Over the years, our web site has seen a number of strange errors littering our exception logs. Often times we see errors that we cannot reproduce ourselves. When analyzing these errors we sometimes find a correlation whereby every user seeing the error has the same language culture which is different than our’s here in the US. (en-US).

Places we have seen issues:

  1. Number Conversions
  2. DateTime Conversions
  3. String Comparisons

One way to combat these issues is to specify and control the culture being used. In, many developers do not consider that when somebody comes to your site, and .Net framework executes your code, it will use the culture of the browser visiting the site to decide how to process the code.

Additionally, designers often don’t take into account how another culture’s date and numeric format will look on a page. To say nothing of how language and special characters cause issues. JSON is notoriously tied to US culture. We have seen many issues in JSON and XML with EBCIDIC characters causing errors and issues. Encoding these characters are a MUST.

CultureInvariant is a good tool used for converting from string to Datetime or number and for comparisons so it can handle a number formatted as 1.2 and Russian format such as 1,2 seemlessly. (

Here are some common places where not thinking about Culture can come back to bite you. Below I default to U.S. culture when CultureInvariant wont do.

  • Some other Cultures such as Saudi Arabia have a different calendar. Therefore creating a date from year, month and date will have unexpected results. The year 2012 has not happened in their calendar yet so will error.

    Error Prone:

    showDate = new DateTime(year, month, day)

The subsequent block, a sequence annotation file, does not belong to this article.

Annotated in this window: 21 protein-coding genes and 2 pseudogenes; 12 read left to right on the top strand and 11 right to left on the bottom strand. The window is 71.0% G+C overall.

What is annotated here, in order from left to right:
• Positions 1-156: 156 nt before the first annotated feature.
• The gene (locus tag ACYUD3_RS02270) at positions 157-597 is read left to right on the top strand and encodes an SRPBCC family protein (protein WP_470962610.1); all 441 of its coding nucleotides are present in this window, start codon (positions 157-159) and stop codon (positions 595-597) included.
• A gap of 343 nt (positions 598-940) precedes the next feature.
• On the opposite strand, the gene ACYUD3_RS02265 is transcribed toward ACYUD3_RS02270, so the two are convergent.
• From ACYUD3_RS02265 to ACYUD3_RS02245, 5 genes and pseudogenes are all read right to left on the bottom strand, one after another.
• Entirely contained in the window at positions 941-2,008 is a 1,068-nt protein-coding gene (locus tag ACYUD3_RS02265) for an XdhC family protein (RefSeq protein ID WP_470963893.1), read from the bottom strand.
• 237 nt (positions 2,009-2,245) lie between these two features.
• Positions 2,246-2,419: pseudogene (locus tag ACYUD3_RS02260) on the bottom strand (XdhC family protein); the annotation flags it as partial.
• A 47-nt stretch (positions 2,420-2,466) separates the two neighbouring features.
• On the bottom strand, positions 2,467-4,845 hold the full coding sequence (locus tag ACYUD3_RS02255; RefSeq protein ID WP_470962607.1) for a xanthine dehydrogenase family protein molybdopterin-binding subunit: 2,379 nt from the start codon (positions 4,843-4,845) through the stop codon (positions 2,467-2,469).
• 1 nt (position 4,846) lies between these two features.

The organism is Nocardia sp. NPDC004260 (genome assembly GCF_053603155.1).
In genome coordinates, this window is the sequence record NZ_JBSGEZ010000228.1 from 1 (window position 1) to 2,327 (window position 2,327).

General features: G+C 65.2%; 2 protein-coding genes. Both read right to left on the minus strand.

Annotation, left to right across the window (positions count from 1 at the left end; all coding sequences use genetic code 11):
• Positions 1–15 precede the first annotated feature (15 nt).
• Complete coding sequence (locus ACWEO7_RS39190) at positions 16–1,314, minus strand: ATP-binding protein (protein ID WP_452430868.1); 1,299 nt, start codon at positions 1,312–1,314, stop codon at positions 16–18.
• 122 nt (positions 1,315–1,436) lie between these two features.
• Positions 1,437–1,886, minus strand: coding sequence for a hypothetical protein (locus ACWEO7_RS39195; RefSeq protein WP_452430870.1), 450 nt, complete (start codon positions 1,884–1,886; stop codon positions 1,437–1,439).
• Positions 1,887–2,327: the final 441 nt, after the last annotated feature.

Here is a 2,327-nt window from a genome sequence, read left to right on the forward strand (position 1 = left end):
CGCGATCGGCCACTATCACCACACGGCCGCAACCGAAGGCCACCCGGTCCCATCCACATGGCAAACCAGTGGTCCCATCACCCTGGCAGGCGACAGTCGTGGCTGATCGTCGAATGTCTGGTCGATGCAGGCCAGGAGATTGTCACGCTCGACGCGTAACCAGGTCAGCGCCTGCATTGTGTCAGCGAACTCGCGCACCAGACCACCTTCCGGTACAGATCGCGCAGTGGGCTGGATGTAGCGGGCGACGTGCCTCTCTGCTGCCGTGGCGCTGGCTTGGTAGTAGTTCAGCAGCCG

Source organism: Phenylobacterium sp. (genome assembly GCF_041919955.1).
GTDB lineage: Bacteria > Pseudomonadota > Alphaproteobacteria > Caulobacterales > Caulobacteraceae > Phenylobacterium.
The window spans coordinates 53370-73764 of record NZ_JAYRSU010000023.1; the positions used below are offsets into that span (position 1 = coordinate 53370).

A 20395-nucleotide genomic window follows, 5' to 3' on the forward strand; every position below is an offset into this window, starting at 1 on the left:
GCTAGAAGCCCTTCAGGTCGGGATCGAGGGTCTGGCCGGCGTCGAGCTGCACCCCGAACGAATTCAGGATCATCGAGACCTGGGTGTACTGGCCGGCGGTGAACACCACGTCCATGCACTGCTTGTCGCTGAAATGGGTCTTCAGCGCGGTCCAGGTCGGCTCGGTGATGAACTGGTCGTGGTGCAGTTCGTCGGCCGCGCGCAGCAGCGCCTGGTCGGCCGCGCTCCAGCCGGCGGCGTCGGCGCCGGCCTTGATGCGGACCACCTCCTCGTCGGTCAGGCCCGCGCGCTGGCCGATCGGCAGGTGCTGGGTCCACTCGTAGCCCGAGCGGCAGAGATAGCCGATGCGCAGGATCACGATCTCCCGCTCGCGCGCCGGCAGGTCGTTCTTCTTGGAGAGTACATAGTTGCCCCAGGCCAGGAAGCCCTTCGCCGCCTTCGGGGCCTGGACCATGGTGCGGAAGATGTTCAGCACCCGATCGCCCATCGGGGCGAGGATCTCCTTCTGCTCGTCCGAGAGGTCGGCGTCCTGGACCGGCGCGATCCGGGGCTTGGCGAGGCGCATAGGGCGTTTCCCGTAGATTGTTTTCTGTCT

var CI = System.Globalization.CultureInfo.GetCultureInfo("en-US");
    showDate = new DateTime(year, month, day, CI.Calendar)
  • Calendar is also an issue going the other way. We had an issue here because urls were getting generated with completely incorrect dates in cultures with a different calendar

    Error Prone:

    var dt = ActualShowDate!=DateTime.MinValue?ActualShowDate :ShowDate;          


    var CI = System.Globalization.CultureInfo.GetCultureInfo("en-US");
    sb.Append(dt.ToString("yyyy", CI.DateTimeFormat ));
    sb.Append(dt.ToString("MM", CI.DateTimeFormat));
    sb.Append(dt.ToString("dd", CI.DateTimeFormat));
  • Below is another example of where a different calendat can generate bad dates. This started to bite us the most when we started using page caching. If a Saudi Arabian visitor hit the page and caused it to be cached then all visitors for the duration of the cache would get the strange dates.

    Error Prone:

    hlArchiveURL = _baseURL + archive.MonthStarting.ToString("yyyy/MM”);


    hlArchiveURL = _baseURL + archive.MonthStarting.ToString("yyyy/MM", new CultureInfo("en-us", false));
  • We have have found that the decimal version numbers in the UserAgent are always in the U.S. format. Except of course when there is a letter appended such as IE 7.0b. So the Error Prone code was erroring for non US users since 7.0 is not valid in Brazil.Error Prone:
    if (Request.Browser.Browser == "IE"){
        double browVer = Convert.ToDouble(Request.Browser.Version);